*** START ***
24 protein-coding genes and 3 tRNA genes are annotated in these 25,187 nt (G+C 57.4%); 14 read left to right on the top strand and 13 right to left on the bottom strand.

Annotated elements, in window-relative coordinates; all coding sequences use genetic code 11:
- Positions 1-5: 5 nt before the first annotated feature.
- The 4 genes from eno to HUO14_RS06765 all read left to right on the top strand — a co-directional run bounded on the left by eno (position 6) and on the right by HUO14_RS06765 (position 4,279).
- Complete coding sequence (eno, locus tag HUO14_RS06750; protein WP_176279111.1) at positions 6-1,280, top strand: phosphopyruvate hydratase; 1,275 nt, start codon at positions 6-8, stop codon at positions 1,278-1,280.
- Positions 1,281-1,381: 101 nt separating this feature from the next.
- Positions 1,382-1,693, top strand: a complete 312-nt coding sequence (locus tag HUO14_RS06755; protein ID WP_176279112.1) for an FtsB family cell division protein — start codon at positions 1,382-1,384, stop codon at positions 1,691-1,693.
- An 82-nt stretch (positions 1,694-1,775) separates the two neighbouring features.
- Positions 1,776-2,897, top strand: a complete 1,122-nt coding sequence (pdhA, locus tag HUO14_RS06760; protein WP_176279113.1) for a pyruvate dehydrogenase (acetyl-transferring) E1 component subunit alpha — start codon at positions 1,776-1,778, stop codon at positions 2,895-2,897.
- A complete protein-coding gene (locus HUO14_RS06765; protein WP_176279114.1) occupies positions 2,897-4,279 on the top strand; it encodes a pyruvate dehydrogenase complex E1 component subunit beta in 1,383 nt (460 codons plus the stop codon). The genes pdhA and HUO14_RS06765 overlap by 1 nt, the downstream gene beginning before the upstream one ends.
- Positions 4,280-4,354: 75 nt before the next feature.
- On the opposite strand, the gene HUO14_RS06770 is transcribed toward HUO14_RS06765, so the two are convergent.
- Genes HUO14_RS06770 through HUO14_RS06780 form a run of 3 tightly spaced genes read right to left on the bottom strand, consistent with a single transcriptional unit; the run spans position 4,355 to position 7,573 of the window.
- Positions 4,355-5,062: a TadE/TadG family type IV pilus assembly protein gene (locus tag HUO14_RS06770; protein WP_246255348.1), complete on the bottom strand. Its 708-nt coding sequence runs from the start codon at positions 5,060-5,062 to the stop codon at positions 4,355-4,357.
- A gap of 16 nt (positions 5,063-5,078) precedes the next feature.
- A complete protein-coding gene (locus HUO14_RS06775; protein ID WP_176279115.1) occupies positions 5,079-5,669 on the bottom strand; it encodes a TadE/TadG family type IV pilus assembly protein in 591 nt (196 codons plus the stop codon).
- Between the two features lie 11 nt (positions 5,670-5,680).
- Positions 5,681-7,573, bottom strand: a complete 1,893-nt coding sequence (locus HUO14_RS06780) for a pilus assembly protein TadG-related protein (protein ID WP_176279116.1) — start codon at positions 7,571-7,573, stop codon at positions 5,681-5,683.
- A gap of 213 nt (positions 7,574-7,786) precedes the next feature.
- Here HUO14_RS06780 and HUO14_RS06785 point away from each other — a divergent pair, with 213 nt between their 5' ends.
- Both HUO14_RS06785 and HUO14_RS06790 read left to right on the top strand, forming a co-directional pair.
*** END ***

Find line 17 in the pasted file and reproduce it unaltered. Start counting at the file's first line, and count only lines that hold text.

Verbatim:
- Between the two features lie 11 nt (positions 5,670-5,680).